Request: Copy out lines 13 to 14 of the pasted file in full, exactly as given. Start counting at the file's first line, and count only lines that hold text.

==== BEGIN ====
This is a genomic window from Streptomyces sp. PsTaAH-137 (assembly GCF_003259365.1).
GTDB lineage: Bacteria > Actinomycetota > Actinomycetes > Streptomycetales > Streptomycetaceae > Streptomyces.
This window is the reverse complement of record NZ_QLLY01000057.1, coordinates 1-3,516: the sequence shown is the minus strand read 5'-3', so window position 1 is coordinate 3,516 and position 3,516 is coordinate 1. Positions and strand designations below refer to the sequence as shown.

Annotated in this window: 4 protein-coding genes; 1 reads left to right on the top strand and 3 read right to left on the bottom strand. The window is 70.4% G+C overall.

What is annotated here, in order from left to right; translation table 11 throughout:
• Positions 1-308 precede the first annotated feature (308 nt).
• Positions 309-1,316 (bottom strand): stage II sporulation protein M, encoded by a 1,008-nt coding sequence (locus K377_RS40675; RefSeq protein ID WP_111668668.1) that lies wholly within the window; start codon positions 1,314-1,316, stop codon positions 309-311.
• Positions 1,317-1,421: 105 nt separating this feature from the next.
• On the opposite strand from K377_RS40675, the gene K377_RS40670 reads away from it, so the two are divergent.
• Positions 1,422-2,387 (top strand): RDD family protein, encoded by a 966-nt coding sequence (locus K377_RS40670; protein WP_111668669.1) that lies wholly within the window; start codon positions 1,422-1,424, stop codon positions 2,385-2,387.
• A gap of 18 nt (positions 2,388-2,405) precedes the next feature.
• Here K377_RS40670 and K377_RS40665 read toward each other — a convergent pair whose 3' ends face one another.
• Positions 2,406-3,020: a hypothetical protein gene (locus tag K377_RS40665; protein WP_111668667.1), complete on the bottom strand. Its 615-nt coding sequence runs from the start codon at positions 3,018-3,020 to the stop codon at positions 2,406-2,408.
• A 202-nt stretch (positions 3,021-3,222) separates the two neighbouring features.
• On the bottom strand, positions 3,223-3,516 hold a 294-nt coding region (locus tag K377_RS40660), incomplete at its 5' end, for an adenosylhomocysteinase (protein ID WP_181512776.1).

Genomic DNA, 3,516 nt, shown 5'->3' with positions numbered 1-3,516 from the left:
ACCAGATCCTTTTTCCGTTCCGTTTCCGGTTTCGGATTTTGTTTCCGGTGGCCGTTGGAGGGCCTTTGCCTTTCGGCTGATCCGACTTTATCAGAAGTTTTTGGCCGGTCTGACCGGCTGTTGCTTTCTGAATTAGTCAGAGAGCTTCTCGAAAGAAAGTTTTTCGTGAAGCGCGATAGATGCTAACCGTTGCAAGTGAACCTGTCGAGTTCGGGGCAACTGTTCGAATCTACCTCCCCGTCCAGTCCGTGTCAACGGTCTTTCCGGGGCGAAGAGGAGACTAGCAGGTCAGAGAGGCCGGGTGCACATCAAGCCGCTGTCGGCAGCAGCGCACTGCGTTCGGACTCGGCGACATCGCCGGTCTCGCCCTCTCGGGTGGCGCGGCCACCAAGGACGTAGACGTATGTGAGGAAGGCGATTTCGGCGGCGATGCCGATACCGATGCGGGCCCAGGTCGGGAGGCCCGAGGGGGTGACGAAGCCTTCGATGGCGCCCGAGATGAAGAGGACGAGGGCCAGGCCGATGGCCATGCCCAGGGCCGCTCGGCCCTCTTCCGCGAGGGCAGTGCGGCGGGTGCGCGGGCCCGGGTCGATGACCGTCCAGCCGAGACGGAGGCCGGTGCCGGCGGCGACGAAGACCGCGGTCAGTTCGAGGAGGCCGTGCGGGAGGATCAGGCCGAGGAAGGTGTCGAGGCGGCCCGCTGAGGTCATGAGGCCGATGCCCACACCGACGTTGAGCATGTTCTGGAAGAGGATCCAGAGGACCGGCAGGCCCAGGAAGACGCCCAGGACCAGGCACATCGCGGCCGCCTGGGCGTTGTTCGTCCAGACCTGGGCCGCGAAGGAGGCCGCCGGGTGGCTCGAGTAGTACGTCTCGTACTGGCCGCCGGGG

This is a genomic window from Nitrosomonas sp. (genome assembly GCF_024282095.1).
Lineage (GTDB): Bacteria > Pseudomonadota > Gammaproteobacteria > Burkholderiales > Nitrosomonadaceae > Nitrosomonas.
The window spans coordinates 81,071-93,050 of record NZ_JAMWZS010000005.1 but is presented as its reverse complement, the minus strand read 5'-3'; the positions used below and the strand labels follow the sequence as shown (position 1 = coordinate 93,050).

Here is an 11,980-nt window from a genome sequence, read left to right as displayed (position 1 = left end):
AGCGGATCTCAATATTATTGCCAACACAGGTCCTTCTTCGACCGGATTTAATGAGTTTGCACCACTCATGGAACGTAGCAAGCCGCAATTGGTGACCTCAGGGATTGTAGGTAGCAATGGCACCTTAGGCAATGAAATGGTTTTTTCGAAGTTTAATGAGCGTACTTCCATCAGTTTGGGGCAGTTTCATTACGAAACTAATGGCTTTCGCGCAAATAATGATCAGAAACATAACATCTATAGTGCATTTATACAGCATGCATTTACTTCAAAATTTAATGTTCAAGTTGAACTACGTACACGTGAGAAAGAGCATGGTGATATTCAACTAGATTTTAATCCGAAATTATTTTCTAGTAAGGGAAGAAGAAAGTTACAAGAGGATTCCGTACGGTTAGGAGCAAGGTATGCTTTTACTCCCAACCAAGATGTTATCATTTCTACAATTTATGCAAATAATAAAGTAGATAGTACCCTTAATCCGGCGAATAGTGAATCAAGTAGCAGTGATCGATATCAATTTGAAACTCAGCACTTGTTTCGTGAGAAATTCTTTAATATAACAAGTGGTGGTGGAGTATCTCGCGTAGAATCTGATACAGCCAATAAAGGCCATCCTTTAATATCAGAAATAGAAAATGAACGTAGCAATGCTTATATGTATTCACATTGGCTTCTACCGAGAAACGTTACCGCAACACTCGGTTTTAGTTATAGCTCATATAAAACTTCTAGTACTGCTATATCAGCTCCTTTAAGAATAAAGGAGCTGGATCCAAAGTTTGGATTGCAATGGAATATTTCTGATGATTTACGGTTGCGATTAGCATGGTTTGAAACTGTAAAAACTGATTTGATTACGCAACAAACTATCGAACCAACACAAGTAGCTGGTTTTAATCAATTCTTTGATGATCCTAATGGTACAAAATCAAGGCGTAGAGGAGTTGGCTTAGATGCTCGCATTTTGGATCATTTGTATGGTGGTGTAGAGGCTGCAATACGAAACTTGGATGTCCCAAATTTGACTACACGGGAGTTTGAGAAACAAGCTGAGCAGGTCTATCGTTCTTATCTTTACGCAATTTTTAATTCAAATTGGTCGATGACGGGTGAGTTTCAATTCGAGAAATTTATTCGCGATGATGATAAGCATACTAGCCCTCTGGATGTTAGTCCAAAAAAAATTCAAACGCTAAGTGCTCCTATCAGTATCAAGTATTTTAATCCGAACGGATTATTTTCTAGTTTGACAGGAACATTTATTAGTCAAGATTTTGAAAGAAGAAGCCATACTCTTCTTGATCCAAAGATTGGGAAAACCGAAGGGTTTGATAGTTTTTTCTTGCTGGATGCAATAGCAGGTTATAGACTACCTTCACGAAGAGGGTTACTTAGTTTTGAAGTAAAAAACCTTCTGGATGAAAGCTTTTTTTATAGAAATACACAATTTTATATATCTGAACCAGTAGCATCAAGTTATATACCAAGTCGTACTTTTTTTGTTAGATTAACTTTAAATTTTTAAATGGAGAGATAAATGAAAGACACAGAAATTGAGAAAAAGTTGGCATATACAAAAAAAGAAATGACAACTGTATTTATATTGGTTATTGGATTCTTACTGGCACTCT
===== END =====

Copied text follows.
• Positions 2,406-3,020: a hypothetical protein gene (locus tag K377_RS40665; protein WP_111668667.1), complete on the bottom strand. Its 615-nt coding sequence runs from the start codon at positions 3,018-3,020 to the stop codon at positions 2,406-2,408.
• A 202-nt stretch (positions 3,021-3,222) separates the two neighbouring features.